DOB issues vacate orders over ‘underground tunnel’ after chaos erupts at NYC synagogue

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(NEW YORK) — New York City officials said they have issued vacate orders due to an illegally constructed “underground tunnel” connected to a Chabad synagogue complex where chaos erupted this week over the secret passageway.

Engineers with the city’s Department of Buildings have been investigating the site since Tuesday morning, a day after police responded to reports of a damaged wall at the Chabad Lubavitch World Headquarters in Brooklyn.

Police said they responded to 911 calls of a disorderly group outside the headquarters at 770 Eastern Parkway in the Brooklyn neighborhood of Crown Heights on Monday night. Responding officers were informed that a group of individuals “unlawfully entered 770 Eastern Parkway by damaging a wall,” the NYPD said.

When the synagogue moved to repair the wall, the men tried to stop it, according to a Chabad spokesperson.

Video shot by witnesses showed police confronting men standing within a space inside a brick wall. Others could be seen tossing desks while officers handcuffed some of the men in front of a damaged wall.

Police arrested nine men between the ages of 19 and 22 on criminal mischief and reckless endangerment charges. The headquarters was temporarily closed pending a review of the structural integrity of the building.

The NYC Department of Buildings said Wednesday that following an “extensive investigation,” they determined that a tunnel had been “illegally excavated” under a single-story extension located behind the four-story buildings at 784 and 786 Eastern Parkway.

The tunnel is approximately 60 feet long, 8 feet wide, and with a ceiling height of 5 feet and connects four neighboring buildings — including those at 784 and 786 Eastern Parkway, the DOB said.

The passageway was constructed without approval and permits from the DOB and had inadequate rudimentary shoring in place, the agency said. The tunnel was found to be empty except for dirt, tools and debris from the workers, and wall openings were found in several areas of the adjacent buildings, it said.

Engineers determined the excavation work caused structural stability issues to two single-story extensions — the one located above the tunnel and another connected to it — and partial vacate orders have been issued for both buildings, the DOB said.

The DOB said it has also issued a full vacate order to a two-story building at 302 Kingston Ave., which is connected to the tunnel, due to fire safety concerns after fire-rated walls were removed in the cellar and on the first floor. The other neighboring structures are not impacted, it said.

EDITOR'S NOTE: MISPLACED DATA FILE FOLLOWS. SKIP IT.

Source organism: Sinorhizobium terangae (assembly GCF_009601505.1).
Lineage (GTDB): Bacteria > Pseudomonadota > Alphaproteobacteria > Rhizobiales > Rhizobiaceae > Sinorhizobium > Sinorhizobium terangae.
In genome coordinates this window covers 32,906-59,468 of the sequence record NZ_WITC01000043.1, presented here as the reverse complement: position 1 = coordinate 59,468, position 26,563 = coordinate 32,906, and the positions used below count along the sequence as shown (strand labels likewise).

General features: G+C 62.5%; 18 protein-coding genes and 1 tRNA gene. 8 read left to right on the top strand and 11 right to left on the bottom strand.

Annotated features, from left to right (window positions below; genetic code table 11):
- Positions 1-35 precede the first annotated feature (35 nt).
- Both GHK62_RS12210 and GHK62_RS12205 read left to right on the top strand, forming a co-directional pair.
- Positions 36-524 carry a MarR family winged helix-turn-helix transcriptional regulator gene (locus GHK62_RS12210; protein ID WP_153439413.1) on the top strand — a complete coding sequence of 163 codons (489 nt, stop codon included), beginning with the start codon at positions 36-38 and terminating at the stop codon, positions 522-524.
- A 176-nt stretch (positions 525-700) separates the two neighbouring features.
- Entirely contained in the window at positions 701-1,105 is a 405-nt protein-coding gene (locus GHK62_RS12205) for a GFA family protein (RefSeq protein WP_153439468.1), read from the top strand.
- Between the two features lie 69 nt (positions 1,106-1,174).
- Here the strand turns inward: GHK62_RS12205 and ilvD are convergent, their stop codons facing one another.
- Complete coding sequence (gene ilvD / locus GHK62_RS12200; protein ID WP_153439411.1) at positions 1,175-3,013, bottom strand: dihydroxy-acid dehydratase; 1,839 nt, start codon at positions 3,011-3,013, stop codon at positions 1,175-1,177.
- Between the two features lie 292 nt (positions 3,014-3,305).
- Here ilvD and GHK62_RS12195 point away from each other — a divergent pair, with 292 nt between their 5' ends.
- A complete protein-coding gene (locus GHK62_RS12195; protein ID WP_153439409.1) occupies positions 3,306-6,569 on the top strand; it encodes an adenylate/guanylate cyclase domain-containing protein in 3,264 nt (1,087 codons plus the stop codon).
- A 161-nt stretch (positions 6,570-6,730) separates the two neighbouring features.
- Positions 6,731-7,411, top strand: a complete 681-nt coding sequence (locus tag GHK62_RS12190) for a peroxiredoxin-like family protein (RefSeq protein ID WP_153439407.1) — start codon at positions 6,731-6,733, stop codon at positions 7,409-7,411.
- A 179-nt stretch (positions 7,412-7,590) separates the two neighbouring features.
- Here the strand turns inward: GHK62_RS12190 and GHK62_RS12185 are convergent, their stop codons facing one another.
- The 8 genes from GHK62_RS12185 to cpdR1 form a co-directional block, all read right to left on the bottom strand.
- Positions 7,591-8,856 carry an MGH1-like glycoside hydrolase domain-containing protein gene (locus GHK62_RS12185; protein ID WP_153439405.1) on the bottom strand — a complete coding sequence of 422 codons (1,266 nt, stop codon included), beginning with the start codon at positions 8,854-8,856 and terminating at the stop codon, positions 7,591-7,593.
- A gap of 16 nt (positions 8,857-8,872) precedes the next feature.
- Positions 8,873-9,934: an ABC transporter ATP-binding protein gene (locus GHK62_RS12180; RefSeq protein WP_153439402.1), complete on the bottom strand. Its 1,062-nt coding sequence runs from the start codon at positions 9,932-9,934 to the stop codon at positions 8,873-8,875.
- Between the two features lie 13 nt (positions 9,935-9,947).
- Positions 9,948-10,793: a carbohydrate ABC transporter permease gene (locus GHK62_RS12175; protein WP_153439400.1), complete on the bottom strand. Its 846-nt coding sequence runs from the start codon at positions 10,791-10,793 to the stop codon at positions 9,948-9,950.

The agency said it has additionally issued emergency work orders to the owners of the properties to stabilize the buildings above the tunnel, as well as two work without permit violations for the illegal work.

“The safety of our fellow New Yorkers is our highest priority at the Department of Buildings,” DOB spokesperson Andrew Rudansky said in a statement on Wednesday. “We will continue to monitor the progress of this emergency stabilization work, and if necessary, we are ready to take additional actions that may be required in the interest of public safety.”

The owners of the buildings are making preparations to start the emergency work, the DOB said.

A cement truck was seen at the site Wednesday evening.

ABC News did not immediately receive a response from a Chabad spokesperson for comment on the DOB’s investigation.

It wasn’t immediately clear when the passageway was constructed and for what purpose.

Following Monday’s incident, Chabad spokesperson Motti Seligson said in a statement on X that a “group of extremist students” broke through walls in properties adjacent to the synagogue “some time ago” to “provide them unauthorized access.”

“Earlier [Monday], a cement truck was brought in to repair those walls,” Seligson said. “Those efforts were disrupted by the extremists who broke through the wall to the synagogue, vandalizing the sanctuary, in an effort to preserve their unauthorized access.”

The Chabad Lubavitch Headquarters said in a statement that it was “pained by the vandalism of a group of young agitators who damaged the synagogue,” located below the headquarters.

“These odious actions will be investigated, and the sanctity of the synagogue will be restored,” the statement continued. “Our thanks to the NYPD for their professionalism and sensitivity.”

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